By Rob Corder
Finance Minister says that a proposal for the mechanisms of a single currency will be agreed in June.
Bahrain's Finance Minister has revived hopes that a GCC single currency could still be launched by its 2010 deadline with an announcement that a draft proposal for the unification will be completed soon.
GCC central bank officials will meet at the end of June to decide the name of the new currency, its denominations and the mechanisms for converting from current currencies.
Sheikh Ahmed ibn Mohammed Al-Khalifa said that the plan to launch the single currency was on track for its planned launch in January 2010, despite recent reports that say the project is faltering.
He said that the GCC are trying to meet financial criteria for the unification including working towards a framework of rules relating to inflation, bank interest rates, and budget surpluses and deficits.
Senior banking officials agree that there is still hope for the single currency. Saudi British Bank's chief economist John Sfakianakis, speaking to Saudi daily Arab News, said that it is still possible for GCC states to meet the 2010 deadline. But he called on Saudi Arabia to talk the lead. "Saudi Arabia, as the largest economy in the GCC, should be the leader and show its strength in order for the deadline to be met," he told the newspaper.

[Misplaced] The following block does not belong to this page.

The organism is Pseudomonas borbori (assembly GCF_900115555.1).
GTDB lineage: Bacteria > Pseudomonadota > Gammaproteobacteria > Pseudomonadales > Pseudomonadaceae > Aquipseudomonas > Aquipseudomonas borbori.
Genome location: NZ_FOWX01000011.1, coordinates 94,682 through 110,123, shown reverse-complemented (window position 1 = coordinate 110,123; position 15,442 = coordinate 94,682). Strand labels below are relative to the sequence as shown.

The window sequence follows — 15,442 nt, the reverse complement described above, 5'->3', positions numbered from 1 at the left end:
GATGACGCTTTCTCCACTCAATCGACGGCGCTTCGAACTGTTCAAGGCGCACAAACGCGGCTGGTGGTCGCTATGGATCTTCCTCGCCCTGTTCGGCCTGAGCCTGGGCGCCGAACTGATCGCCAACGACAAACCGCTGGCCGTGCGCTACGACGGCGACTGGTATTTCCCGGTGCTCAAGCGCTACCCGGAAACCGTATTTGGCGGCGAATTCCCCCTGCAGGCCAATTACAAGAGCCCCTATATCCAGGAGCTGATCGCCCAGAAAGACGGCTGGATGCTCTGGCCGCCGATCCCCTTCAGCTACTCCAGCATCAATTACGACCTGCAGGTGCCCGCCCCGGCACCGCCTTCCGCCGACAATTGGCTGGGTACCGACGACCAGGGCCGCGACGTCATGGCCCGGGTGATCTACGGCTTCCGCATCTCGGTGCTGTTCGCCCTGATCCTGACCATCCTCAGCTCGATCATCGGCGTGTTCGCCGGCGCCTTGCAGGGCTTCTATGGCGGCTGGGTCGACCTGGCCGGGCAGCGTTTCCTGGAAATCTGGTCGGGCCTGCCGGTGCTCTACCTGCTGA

The first signs of trouble for monetary union were seen in December when Oman said it was not committing to the 2010 deadline.
This month, Kuwait announced that it was dropping its peg to the US dollar - a monetary rule that has bound GCC currencies together for several years.
That move prompted Merrill Lunch Analyst Emma Lawson to conclude that an announcement of a delay "seems inevitable at this stage."
Since the Kuwait announcement, both the UAE and Qatar have voiced their continuing commitment to the 2010 deadline.
Last week, Qatar's Central Bank Governor, Sheikh Abdullah bin Saud al-Thani, said: "We will continue to stick to the Gulf monetary union and coordinate with the others."
In the same week, UAE Central Bank Governor Sultan Nasser al-Suweidi insisted, "Monetary union still stands."